Shimano’s flagship XTR mountain bike line made the jump to 11 speeds last year, and while we have certainly been impressed with its performance, it will always remain a bit of a halo product, out of reach of most mountain bikers. The new Deore XT group features many of the technologies first debuted in XTR M9000, but with a broader target audience. And while it does have a 1×11 setup that many riders are looking for these days, it also continues with double and triple chainrings for super wide gear ratios.
It all starts with the cassette. The XTR 9000 cassette has an 11-40 gear cluster, as does the new XT M8000 version, but there is a new 11-42 option that is specific to the single chainring setup. Unlike the SRAM XD driver, the Shimano cassettes fit on a standard freehub body.
The cranksets are available in both Press Fit and threaded options with aluminum arms. The single chainring has a specific, stainless steel tooth profile that Shimano calls Dynamic Chain Engagement, and is said to increase chain retention force 150 percent. It is offered in 30t, 32t and 34t.
The double crankset has three chainring pairings to optimize shift quality: 34/24, 36/26 and 38/28.
Interestingly enough, the single and 36/26 double cranksets will be available with the +3 mm wider chain line to function with the new 148 mm Boost hubs, a technology that SRAM unveiled a few weeks ago.
The triple crankset will allow for a massive range in gearing with its 40/30/22 chainrings.
The rear derailleurs make use of Shimano’s excellent Shadow RD+ system with adjustable chain tension for fine tuning maximum stability vs. lower shift effort. Naturally it will also be available with Shimano’s direct mount option.
The front derailleur adopts the design of the Side Swing design first seen in XTR. Featuring a different cable routing than a traditional derailleur, it allows for increased tire clearance. It will also be available in a number of more traditional mounting styles too.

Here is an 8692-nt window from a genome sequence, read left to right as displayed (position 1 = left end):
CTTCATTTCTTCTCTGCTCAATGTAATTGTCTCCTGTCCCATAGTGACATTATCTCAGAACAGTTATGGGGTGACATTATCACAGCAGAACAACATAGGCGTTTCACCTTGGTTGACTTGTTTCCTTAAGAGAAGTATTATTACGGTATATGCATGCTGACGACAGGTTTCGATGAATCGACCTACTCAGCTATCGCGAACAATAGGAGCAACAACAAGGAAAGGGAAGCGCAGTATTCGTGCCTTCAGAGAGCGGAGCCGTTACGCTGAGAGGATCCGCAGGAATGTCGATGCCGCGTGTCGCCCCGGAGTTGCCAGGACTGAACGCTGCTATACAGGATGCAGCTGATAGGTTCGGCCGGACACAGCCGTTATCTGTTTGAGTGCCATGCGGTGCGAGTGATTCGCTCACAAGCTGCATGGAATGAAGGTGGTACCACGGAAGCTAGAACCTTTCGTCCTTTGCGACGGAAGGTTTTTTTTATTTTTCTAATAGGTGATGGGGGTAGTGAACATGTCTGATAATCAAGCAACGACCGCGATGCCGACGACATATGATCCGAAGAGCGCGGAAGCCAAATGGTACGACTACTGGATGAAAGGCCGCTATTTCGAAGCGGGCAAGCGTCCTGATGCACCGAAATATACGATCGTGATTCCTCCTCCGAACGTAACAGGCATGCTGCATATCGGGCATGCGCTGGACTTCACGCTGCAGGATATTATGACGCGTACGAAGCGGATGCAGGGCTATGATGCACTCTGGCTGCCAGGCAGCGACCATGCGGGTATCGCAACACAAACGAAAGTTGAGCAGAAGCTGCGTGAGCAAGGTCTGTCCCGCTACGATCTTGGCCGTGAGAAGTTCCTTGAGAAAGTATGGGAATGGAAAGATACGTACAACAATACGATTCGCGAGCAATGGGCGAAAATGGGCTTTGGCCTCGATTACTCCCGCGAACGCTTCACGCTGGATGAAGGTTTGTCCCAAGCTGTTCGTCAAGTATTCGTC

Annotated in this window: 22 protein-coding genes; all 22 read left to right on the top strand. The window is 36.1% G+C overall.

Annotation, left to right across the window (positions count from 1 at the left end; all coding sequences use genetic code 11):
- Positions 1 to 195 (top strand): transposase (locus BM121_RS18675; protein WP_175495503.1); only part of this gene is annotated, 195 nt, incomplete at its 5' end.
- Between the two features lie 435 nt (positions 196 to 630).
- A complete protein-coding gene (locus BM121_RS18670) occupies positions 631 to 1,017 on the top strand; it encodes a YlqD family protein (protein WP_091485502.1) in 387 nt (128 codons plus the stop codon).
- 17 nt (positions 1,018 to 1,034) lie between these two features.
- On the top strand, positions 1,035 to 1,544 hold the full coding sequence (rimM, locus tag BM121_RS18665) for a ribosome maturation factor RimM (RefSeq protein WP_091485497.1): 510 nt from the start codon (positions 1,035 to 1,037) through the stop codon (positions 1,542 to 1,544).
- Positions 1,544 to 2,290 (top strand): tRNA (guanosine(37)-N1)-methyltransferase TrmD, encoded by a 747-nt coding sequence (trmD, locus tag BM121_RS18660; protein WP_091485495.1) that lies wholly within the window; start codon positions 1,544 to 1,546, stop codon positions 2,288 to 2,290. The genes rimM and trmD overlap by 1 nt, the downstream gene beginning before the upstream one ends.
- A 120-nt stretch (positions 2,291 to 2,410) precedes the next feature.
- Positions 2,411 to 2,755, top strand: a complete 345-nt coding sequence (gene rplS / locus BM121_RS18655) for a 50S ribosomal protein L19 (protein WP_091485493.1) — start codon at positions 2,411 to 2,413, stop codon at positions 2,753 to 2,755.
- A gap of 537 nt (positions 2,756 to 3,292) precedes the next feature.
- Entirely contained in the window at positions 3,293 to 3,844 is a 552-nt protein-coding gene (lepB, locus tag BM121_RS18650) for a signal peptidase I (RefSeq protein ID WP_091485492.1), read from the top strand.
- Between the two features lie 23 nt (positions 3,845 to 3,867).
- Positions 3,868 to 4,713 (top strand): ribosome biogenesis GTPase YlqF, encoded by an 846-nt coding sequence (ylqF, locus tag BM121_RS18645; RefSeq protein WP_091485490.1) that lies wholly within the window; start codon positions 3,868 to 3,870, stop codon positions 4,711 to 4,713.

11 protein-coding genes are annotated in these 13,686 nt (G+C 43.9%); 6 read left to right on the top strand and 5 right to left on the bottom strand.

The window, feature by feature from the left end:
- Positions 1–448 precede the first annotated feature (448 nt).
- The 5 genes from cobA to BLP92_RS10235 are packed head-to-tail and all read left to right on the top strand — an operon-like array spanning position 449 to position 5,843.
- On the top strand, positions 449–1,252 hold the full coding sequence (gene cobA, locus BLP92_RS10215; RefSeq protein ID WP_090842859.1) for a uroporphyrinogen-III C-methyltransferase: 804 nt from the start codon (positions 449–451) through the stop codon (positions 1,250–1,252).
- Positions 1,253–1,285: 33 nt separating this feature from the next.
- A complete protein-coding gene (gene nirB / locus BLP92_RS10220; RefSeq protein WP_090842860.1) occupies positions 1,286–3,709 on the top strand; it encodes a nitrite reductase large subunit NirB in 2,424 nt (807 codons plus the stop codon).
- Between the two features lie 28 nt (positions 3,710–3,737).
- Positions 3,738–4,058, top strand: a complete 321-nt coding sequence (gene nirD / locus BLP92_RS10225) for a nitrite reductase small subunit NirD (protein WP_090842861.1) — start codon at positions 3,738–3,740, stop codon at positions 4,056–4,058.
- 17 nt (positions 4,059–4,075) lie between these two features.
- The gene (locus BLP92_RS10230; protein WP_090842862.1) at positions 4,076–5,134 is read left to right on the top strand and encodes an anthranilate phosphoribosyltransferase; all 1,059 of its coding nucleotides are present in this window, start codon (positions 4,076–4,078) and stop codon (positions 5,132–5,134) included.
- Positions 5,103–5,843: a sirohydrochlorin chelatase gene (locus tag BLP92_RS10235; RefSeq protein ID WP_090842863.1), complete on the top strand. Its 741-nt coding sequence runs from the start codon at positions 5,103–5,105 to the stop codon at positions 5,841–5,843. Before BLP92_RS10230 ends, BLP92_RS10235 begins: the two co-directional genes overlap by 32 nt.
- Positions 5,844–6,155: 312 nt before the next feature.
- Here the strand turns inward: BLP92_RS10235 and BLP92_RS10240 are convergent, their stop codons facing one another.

The new shifters promise increased performance with a new slick cable and better ergonomics.
The XT brakes, one of the most popular options on the market, get even more refined with a sleeker design that takes up less handlebar real estate while still offering tool-free reach adjustment and an adjustable free stroke.
The new XT M8000 wheels get wider, though they are still not as wide as much of the competition. There are Trail and Race versions, with a 24 mm and 20 mm internal width, respectively. They both use aluminum, tubeless-ready rims and are laced with 28 spokes front and rear. Not clear is if the hubs will be available in the 148 mm Boost version as well.
The refinements continue with the pedals, also categorized into Trail and Race versions. The platform on each gets larger than its predecessor and the platform height is lowered by half a millimeter. Shimano says the Trail pedals have 11.7 percent more contact area with the shoe and the Race pedals 7.7 percent.
Stay tuned for our first ride report.
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